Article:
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Safety precautions can help prevent ‘life-altering’ injuries from tree stand falls

Hunting is a tradition for many Michigan families and can be rewarding and fun when the proper safety precautions are taken. Each fall, Mary Free Bed Rehabilitation Hospital provides rehabilitation to hunters injured while hunting, mostly in falls from elevated tree stands.

treestand-safety1Such falls are often very serious and can result in multiple trauma, complete or partial paralysis, traumatic brain injury and even death. In 2015, five men received rehabilitation at Mary Free Bed after falling 15 to 25 feet from tree stands. All five sustained multiple fractures, including spinal fractures that resulted in varying degrees of muscle weakness and paralysis, said Jackie Wondolowski, Network Director of Mary Free Bed’s Spinal Cord Injury Program.

“The people we see at Mary Free Bed are just a few of those injured in tree stand falls that occur throughout the state,” Wondolowski said, noting there is no comprehensive information on hunting accidents in Michigan.

Such falls are “truly just accidents,” she said, and can occur for many reasons, including:

  • Structural failure of tree stands or their components exposed to the elements
  • Loss of balance
  • Use of tree stands when tired
  • Use of tree stands in icy or rainy weather
  • Not using or improper fastening of safety harness
  • Use of tree stand after consumption of alcohol or medications that affect agility or alertness

The average inpatient rehabilitation stay can range from days to months, depending on the severity of the injury, and includes hours of specialized physical and occupational therapy. Speech therapy may be needed if a hunter also incurred a brain injury.

Recreational therapy can help people with disabilities get back to hunting safely.

“Injuries from tree stand falls can be life-altering,” Wondolowski said. “Taking proper safety precautions is key.”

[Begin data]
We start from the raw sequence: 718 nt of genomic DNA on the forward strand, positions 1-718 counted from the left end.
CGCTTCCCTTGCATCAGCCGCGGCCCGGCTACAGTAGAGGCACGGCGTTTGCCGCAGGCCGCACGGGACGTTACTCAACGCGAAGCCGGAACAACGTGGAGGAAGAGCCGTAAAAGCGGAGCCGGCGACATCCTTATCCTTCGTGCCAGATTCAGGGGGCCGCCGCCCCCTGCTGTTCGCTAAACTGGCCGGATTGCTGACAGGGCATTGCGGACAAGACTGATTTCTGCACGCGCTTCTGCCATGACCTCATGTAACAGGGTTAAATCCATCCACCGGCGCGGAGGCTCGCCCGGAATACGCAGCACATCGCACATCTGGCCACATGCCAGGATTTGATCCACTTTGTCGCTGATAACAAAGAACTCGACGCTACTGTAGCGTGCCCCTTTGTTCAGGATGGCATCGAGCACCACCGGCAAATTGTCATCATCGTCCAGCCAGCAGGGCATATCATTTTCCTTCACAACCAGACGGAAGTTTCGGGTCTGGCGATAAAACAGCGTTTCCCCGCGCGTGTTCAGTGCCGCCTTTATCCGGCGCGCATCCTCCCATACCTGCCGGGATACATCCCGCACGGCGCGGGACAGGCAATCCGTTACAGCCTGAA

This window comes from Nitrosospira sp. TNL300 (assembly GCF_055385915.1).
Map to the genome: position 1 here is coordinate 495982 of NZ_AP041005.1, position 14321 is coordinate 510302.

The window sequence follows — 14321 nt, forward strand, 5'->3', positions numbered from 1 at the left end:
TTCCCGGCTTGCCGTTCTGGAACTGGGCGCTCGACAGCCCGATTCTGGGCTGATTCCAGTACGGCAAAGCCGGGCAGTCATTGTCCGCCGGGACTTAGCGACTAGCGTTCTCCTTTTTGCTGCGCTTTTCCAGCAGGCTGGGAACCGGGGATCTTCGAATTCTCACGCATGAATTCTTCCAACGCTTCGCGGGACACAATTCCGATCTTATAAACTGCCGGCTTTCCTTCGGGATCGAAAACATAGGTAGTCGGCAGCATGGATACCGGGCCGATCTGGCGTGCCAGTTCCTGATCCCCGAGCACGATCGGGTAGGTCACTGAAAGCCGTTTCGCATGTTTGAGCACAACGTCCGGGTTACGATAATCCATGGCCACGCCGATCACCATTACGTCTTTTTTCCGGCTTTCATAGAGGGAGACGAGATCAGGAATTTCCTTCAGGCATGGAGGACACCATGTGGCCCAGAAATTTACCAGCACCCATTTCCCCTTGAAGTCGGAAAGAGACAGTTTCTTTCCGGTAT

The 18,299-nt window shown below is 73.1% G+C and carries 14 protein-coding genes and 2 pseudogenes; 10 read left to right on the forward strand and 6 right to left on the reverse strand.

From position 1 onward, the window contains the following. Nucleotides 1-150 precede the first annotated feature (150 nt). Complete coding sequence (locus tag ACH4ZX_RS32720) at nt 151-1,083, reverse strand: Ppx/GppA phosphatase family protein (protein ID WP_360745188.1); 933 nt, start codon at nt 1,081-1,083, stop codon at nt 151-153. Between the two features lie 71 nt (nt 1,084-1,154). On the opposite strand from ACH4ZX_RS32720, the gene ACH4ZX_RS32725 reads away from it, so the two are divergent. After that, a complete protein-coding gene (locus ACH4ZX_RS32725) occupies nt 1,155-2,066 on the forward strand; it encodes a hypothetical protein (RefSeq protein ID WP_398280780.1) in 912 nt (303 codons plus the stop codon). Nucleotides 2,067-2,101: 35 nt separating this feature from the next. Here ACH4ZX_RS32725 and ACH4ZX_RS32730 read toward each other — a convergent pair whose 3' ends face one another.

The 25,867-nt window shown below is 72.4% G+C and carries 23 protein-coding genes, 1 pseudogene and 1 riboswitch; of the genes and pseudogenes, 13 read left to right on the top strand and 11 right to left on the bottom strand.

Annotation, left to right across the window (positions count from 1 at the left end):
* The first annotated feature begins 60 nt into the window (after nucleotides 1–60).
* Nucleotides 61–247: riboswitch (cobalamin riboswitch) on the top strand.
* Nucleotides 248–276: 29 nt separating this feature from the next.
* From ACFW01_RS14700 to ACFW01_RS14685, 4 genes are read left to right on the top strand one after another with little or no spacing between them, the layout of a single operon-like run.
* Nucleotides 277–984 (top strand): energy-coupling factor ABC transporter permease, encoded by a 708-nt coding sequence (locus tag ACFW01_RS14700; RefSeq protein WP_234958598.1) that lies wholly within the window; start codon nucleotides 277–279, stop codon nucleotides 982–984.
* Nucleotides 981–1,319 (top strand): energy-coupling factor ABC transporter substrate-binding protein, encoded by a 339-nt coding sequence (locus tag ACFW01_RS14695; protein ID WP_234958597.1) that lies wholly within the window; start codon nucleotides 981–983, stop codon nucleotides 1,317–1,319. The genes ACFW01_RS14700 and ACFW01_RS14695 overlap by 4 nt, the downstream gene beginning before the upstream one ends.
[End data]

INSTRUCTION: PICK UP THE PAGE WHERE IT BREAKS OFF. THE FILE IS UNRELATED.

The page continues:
To avoid a tree stand accident this hunting season, follow these safety tips:

Tree Stand Safety Tips

  • Always try to hunt with a buddy. If you go out alone, tell someone where you’re hunting and when you’ll return. Always carry a cell phone, but remember: a cell phone is useless if you’re unconscious or too injured to reach and use it.
  • Never use alcohol or drugs before or while hunting. Avoid taking medications that cause drowsiness prior to hunting.
  • Always wear a full-body safety harness when hunting from a tree stand. Never use a waist belt or rope as a substitute.
  • Follow manufacturer’s instructions for safe use of your tree stand.
  • Keep hands free of equipment when ascending or descending a tree. Instead, use a haul line to get equipment into and out of your stand.
  • Choose your tree carefully. Opt for one that’s as straight as possible and note that smooth-barked trees — like aspen, beech, hickory and maple — can get slippery in rainy or snowy conditions.
  • Only climb healthy trees and don’t rely on tree limbs to hold your weight when you’re climbing into or out of a tree stand.
  • Wear boots with non-skid soles. Steps or platforms may be slippery in rain, sleet or snow.
  • Keep your weapon locked and unloaded until you are up/down safely from your tree stand.
  • Inspect hunting equipment before and after each outing and maintain it properly.
  • Climb higher than your stand and step down onto it. Climbing up into the stand can dislodge it and cause a fall.
  • If you’re tired, hunt from the ground instead of a stand.

Visit the Michigan Department of Natural Resources for additional hunting education information.

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